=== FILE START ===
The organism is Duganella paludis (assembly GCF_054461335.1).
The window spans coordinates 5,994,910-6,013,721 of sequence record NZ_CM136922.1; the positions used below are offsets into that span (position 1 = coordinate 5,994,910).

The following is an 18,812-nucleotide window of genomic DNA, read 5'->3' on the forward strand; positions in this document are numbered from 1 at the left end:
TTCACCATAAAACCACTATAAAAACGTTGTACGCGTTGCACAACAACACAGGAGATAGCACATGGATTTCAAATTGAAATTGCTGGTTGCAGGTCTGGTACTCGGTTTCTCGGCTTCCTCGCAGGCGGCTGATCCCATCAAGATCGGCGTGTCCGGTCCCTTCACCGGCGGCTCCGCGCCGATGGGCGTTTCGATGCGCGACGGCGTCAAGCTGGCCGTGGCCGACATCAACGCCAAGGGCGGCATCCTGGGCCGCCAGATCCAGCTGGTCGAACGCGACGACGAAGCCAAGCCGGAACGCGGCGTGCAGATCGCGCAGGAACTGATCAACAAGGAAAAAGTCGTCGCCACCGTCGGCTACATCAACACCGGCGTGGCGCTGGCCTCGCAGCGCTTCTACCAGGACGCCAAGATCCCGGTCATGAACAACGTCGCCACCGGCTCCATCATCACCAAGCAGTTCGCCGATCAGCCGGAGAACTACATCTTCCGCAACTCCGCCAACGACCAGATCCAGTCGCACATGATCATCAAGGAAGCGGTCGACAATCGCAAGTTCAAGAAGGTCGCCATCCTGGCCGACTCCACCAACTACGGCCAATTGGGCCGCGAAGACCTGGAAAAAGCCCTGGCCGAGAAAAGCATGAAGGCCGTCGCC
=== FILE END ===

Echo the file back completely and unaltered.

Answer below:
The organism is Duganella paludis (assembly GCF_054461335.1).
The window spans coordinates 5,994,910-6,013,721 of sequence record NZ_CM136922.1; the positions used below are offsets into that span (position 1 = coordinate 5,994,910).

The following is an 18,812-nucleotide window of genomic DNA, read 5'->3' on the forward strand; positions in this document are numbered from 1 at the left end:
TTCACCATAAAACCACTATAAAAACGTTGTACGCGTTGCACAACAACACAGGAGATAGCACATGGATTTCAAATTGAAATTGCTGGTTGCAGGTCTGGTACTCGGTTTCTCGGCTTCCTCGCAGGCGGCTGATCCCATCAAGATCGGCGTGTCCGGTCCCTTCACCGGCGGCTCCGCGCCGATGGGCGTTTCGATGCGCGACGGCGTCAAGCTGGCCGTGGCCGACATCAACGCCAAGGGCGGCATCCTGGGCCGCCAGATCCAGCTGGTCGAACGCGACGACGAAGCCAAGCCGGAACGCGGCGTGCAGATCGCGCAGGAACTGATCAACAAGGAAAAAGTCGTCGCCACCGTCGGCTACATCAACACCGGCGTGGCGCTGGCCTCGCAGCGCTTCTACCAGGACGCCAAGATCCCGGTCATGAACAACGTCGCCACCGGCTCCATCATCACCAAGCAGTTCGCCGATCAGCCGGAGAACTACATCTTCCGCAACTCCGCCAACGACCAGATCCAGTCGCACATGATCATCAAGGAAGCGGTCGACAATCGCAAGTTCAAGAAGGTCGCCATCCTGGCCGACTCCACCAACTACGGCCAATTGGGCCGCGAAGACCTGGAAAAAGCCCTGGCCGAGAAAAGCATGAAGGCCGTCGCC